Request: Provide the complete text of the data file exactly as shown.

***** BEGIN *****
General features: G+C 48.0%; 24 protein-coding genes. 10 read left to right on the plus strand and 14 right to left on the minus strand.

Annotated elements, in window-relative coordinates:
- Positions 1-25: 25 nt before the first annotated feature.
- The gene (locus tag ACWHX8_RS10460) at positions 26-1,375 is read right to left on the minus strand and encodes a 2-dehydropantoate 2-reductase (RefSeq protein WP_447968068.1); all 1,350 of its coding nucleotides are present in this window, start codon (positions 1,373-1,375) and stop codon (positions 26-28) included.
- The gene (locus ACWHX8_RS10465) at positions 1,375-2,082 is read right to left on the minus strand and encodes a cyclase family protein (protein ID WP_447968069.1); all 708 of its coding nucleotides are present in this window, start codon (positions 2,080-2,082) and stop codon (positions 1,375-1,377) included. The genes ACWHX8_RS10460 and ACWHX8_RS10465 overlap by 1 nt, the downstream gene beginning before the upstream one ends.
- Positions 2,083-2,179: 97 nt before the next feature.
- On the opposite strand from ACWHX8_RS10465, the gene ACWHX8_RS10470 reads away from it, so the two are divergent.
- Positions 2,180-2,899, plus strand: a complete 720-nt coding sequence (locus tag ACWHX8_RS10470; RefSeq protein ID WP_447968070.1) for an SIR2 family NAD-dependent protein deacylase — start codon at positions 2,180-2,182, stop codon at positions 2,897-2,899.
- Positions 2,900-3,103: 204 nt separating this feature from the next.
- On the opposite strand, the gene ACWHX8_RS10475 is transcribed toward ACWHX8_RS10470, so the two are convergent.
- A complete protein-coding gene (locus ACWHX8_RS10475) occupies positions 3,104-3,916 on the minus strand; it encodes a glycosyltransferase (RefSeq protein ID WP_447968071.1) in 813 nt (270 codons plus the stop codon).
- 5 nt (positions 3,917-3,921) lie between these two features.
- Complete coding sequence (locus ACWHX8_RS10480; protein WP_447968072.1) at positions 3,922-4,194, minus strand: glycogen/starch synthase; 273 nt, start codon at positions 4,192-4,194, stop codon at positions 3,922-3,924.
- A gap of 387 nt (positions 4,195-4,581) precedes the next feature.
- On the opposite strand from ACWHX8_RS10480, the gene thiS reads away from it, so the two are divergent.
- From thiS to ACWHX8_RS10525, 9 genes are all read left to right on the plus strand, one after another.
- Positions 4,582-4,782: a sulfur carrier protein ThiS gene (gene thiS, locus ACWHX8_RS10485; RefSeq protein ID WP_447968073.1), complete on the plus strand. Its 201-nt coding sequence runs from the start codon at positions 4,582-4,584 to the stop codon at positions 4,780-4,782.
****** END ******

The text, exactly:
General features: G+C 48.0%; 24 protein-coding genes. 10 read left to right on the plus strand and 14 right to left on the minus strand.

Annotated elements, in window-relative coordinates:
- Positions 1-25: 25 nt before the first annotated feature.
- The gene (locus tag ACWHX8_RS10460) at positions 26-1,375 is read right to left on the minus strand and encodes a 2-dehydropantoate 2-reductase (RefSeq protein WP_447968068.1); all 1,350 of its coding nucleotides are present in this window, start codon (positions 1,373-1,375) and stop codon (positions 26-28) included.
- The gene (locus ACWHX8_RS10465) at positions 1,375-2,082 is read right to left on the minus strand and encodes a cyclase family protein (protein ID WP_447968069.1); all 708 of its coding nucleotides are present in this window, start codon (positions 2,080-2,082) and stop codon (positions 1,375-1,377) included. The genes ACWHX8_RS10460 and ACWHX8_RS10465 overlap by 1 nt, the downstream gene beginning before the upstream one ends.
- Positions 2,083-2,179: 97 nt before the next feature.
- On the opposite strand from ACWHX8_RS10465, the gene ACWHX8_RS10470 reads away from it, so the two are divergent.
- Positions 2,180-2,899, plus strand: a complete 720-nt coding sequence (locus tag ACWHX8_RS10470; RefSeq protein ID WP_447968070.1) for an SIR2 family NAD-dependent protein deacylase — start codon at positions 2,180-2,182, stop codon at positions 2,897-2,899.
- Positions 2,900-3,103: 204 nt separating this feature from the next.
- On the opposite strand, the gene ACWHX8_RS10475 is transcribed toward ACWHX8_RS10470, so the two are convergent.
- A complete protein-coding gene (locus ACWHX8_RS10475) occupies positions 3,104-3,916 on the minus strand; it encodes a glycosyltransferase (RefSeq protein ID WP_447968071.1) in 813 nt (270 codons plus the stop codon).
- 5 nt (positions 3,917-3,921) lie between these two features.
- Complete coding sequence (locus ACWHX8_RS10480; protein WP_447968072.1) at positions 3,922-4,194, minus strand: glycogen/starch synthase; 273 nt, start codon at positions 4,192-4,194, stop codon at positions 3,922-3,924.
- A gap of 387 nt (positions 4,195-4,581) precedes the next feature.
- On the opposite strand from ACWHX8_RS10480, the gene thiS reads away from it, so the two are divergent.
- From thiS to ACWHX8_RS10525, 9 genes are all read left to right on the plus strand, one after another.
- Positions 4,582-4,782: a sulfur carrier protein ThiS gene (gene thiS, locus ACWHX8_RS10485; RefSeq protein ID WP_447968073.1), complete on the plus strand. Its 201-nt coding sequence runs from the start codon at positions 4,582-4,584 to the stop codon at positions 4,780-4,782.